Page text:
Physical and psychological injury to mother during birth

Another aspect of birth injury negligence you may be interested in learning more about is the physical and psychological injury to the mother during birth.

Physical injuries to mothers during birth include urinary incontinence, vaginal tears that can lead to pain, surgical repair and in extreme cases, bowel incontinence and anal sphincter injuries. Felicity Cottle from our Accident Claims team covers more about the physical birth injuries from the mother’s perspective in her blog.

Psychologically, a traumatic birth could have long-lasting detrimental effects on the mother, and could stem from negligent care such as failure to monitor mother and baby, failure to act on any signs of distress, failure to listen to what a mother is saying and failure to carry out procedures or use equipment properly.

The mother may be left with feelings of disappointment or guilt that the birth didn’t go to plan, feel angry towards the staff for falling short in their duty of care, or even experience distressing flashbacks to the trauma she suffered. This mental trauma could potentially impact her relationship with her child and/or partner, and make life particularly difficult if her child is born with a disability due to the negligent treatment.

Read more about the impact that birth injuries can have on a mother’s mental health in Caroline Lobsang’s blog.

Dealing with wrongful birth

There are some other circumstances that are classified as birth injury when it comes to medical negligence. One of these is ‘wrongful birth’, and typically refers to the following situations:

Your vasectomy or sterilisation was not performed correctly, and this resulted in an unwanted pregnancy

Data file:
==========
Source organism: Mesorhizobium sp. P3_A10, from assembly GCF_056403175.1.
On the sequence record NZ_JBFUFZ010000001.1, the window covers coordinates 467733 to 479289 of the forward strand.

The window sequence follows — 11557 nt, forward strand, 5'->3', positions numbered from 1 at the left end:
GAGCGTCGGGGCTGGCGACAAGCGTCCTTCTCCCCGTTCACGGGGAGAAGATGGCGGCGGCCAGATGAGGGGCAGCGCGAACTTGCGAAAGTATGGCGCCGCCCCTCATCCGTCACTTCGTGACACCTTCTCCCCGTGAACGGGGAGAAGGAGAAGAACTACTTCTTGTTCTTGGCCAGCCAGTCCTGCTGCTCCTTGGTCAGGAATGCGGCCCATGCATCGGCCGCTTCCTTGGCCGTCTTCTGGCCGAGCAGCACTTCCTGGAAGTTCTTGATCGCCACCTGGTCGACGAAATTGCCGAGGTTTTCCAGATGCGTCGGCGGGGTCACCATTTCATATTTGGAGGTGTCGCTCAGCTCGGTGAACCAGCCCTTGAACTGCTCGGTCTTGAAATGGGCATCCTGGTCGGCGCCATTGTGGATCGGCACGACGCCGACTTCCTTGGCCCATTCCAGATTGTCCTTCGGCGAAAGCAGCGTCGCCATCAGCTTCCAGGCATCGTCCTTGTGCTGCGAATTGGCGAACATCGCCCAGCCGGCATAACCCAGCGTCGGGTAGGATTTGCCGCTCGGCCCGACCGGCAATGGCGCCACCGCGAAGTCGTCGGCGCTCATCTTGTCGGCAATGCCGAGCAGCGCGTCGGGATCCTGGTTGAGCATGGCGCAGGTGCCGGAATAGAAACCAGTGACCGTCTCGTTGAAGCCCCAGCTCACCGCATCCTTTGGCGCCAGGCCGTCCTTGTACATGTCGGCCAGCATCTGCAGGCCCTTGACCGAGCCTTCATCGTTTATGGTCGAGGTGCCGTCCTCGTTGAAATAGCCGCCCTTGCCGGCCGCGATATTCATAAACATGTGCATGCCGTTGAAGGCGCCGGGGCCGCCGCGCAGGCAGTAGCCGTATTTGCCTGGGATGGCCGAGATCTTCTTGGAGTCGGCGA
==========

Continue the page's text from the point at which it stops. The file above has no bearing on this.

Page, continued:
You can make a wrongful birth claim for loss of earnings and other financial losses that resulted from an unwanted pregnancy, as well as claiming for emotional distress. You may also be able to claim for the costs of terminating the pregnancy.

If you choose to go ahead with the pregnancy, the law states that you can’t claim compensation for the cost of bringing up that child unless the child is disabled. The compensation may also cover the cost of re-sterilisation or performing the vasectomy again.

You were not told about your child’s severe disability, despite medical staff being aware of it

You can make a wrongful birth claim if you would have terminated the pregnancy had you been made aware of your child’s disability.

This could be because you were given wrong advice about the risks of your child being born with the condition or disease in question, you were not given the appropriate screening to test for the condition or disease, or if you were given incorrect information about your baby’s health due to faulty scanning equipment or untrained staff.

You can only make a wrongful birth claim in any of these circumstances if your child was born with a specific disability, which currently includes spina bifida, club feet, hole in the heart and Down’s syndrome. Compensation will generally cover the costs of ensuring your child’s welfare and care in relation to their disability.